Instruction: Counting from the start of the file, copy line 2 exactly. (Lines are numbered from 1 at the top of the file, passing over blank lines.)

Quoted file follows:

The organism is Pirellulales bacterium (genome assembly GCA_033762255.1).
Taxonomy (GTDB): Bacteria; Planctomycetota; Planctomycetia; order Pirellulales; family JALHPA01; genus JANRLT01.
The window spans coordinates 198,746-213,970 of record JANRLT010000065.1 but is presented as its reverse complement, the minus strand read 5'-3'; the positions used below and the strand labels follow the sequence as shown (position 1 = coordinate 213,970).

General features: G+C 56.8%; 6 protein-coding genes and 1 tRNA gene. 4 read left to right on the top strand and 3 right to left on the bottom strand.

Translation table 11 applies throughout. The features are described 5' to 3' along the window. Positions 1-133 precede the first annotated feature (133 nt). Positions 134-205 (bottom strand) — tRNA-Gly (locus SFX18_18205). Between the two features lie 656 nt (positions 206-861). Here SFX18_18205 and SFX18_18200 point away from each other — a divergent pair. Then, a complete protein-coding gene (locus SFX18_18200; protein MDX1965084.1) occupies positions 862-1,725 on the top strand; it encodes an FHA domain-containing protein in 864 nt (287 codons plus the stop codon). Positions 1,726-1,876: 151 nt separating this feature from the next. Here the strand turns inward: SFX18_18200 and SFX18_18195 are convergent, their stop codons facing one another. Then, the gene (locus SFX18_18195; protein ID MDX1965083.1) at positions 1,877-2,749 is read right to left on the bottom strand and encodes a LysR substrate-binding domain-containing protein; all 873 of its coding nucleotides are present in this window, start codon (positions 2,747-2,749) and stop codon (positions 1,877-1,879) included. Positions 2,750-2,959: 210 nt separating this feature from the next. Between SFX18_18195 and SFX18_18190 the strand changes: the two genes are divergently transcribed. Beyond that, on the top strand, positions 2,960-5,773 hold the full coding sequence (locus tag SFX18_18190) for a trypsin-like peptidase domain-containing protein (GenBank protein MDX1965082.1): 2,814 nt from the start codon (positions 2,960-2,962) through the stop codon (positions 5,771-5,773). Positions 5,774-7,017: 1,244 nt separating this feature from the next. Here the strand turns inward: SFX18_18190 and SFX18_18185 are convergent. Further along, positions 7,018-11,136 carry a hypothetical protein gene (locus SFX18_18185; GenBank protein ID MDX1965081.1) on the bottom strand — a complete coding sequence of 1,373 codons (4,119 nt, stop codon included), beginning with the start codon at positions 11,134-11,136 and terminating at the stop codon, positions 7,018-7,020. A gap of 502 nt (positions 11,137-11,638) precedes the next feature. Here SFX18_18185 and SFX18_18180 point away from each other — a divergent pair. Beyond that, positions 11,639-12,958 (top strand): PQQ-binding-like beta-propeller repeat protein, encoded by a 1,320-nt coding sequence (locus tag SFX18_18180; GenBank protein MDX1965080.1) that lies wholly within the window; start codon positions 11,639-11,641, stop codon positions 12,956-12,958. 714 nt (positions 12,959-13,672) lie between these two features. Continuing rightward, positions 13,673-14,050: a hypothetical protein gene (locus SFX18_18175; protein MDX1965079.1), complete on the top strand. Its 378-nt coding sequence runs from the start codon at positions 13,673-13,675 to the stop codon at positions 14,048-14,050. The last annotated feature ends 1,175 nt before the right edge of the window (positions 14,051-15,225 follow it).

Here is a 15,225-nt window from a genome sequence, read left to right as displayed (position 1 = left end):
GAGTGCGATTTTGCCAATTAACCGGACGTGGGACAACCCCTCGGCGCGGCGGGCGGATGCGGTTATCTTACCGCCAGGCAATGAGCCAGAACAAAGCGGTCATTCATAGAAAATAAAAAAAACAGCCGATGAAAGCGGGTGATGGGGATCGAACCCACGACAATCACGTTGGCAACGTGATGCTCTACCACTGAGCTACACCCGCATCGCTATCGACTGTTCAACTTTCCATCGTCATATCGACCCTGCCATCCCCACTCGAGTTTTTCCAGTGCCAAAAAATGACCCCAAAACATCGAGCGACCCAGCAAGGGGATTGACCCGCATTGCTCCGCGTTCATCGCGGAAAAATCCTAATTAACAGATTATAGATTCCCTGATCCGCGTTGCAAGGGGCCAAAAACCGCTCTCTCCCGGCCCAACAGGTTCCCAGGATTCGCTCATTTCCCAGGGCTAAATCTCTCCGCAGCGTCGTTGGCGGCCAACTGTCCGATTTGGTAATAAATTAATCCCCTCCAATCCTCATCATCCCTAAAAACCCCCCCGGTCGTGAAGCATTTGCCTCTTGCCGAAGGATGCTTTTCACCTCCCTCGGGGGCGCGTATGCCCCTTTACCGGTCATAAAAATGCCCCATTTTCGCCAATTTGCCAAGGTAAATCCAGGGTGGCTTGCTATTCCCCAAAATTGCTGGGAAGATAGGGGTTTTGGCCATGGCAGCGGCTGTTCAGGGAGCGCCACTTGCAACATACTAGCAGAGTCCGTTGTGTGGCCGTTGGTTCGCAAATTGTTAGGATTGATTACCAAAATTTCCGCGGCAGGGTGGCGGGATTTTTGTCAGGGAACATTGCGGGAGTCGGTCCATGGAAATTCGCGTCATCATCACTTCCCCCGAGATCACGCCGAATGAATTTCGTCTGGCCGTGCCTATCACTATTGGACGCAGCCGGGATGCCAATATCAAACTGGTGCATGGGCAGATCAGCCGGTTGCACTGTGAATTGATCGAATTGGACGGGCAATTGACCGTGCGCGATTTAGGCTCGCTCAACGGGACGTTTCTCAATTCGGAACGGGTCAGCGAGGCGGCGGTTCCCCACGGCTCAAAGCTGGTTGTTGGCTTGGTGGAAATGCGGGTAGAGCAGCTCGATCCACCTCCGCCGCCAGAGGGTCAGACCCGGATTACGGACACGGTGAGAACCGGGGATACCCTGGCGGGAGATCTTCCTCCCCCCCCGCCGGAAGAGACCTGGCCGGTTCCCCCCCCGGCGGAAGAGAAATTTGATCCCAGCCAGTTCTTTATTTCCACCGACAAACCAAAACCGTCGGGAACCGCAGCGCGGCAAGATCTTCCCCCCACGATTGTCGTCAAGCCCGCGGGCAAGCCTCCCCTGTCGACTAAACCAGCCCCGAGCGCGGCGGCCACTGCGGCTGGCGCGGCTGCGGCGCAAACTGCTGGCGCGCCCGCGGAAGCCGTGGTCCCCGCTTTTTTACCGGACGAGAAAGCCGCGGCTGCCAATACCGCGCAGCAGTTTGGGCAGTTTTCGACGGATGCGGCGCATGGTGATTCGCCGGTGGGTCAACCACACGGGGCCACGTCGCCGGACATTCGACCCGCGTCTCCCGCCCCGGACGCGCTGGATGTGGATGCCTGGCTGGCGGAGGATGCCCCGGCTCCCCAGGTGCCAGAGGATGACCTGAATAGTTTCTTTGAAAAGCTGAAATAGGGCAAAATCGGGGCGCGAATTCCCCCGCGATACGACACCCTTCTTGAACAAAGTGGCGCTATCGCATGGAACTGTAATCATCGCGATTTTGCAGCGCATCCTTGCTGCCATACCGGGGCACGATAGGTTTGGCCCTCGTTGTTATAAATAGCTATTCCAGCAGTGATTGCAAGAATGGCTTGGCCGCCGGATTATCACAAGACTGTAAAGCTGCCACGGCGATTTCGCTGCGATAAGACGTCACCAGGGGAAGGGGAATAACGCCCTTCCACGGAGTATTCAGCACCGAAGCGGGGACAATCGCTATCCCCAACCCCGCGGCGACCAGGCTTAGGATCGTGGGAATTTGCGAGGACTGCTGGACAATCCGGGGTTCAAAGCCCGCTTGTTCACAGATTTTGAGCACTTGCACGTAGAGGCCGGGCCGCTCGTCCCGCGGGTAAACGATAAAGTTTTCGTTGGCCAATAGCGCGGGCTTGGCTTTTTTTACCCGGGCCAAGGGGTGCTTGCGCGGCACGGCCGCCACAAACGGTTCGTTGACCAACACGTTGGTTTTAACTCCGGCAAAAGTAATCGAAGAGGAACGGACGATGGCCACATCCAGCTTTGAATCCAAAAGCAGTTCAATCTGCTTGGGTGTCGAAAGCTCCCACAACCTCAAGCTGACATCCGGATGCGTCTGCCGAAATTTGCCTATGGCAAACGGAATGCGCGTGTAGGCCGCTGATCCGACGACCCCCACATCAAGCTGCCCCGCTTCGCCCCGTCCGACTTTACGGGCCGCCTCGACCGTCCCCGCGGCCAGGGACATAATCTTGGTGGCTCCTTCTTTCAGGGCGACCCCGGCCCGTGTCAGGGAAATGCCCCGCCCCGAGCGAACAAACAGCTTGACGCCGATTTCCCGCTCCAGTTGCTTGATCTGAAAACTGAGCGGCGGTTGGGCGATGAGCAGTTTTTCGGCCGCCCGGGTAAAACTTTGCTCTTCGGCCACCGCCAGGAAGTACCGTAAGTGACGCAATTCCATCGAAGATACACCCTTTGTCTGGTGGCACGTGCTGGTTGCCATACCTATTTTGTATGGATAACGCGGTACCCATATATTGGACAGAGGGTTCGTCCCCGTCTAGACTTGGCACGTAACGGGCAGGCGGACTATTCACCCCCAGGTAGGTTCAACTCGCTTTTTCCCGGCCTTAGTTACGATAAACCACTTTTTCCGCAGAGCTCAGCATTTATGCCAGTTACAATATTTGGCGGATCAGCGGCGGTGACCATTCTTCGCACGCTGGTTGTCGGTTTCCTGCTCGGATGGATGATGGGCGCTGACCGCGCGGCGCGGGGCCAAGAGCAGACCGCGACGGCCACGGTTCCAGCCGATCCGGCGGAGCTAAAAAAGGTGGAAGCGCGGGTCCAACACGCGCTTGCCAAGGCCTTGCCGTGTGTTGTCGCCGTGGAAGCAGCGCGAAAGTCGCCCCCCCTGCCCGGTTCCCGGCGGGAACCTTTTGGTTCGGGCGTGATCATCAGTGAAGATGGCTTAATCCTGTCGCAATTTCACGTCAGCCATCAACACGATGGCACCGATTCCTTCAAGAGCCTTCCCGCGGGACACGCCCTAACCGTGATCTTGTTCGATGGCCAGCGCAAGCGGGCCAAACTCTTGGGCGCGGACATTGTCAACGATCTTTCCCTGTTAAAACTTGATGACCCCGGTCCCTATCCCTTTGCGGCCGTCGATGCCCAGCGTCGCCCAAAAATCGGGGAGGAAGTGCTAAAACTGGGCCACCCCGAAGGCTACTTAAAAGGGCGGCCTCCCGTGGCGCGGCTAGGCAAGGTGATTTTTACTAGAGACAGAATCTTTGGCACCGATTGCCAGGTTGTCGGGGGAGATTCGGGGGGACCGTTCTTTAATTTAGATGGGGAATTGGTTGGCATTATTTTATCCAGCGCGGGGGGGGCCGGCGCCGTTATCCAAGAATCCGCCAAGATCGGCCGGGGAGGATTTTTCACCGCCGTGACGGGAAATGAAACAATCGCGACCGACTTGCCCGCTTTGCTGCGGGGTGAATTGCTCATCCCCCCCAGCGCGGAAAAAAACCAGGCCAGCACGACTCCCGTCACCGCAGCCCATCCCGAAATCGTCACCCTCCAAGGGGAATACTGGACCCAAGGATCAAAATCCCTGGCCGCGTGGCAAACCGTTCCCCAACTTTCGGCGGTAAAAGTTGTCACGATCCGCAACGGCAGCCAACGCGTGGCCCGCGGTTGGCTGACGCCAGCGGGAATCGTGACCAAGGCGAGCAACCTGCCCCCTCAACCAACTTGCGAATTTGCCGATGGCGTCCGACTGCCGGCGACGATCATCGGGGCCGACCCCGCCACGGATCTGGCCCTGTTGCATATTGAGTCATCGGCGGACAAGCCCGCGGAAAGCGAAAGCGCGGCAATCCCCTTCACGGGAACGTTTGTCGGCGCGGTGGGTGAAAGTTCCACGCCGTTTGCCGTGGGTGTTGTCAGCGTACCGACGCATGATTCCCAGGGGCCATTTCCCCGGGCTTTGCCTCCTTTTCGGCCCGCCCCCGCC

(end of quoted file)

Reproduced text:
Taxonomy (GTDB): Bacteria; Planctomycetota; Planctomycetia; order Pirellulales; family JALHPA01; genus JANRLT01.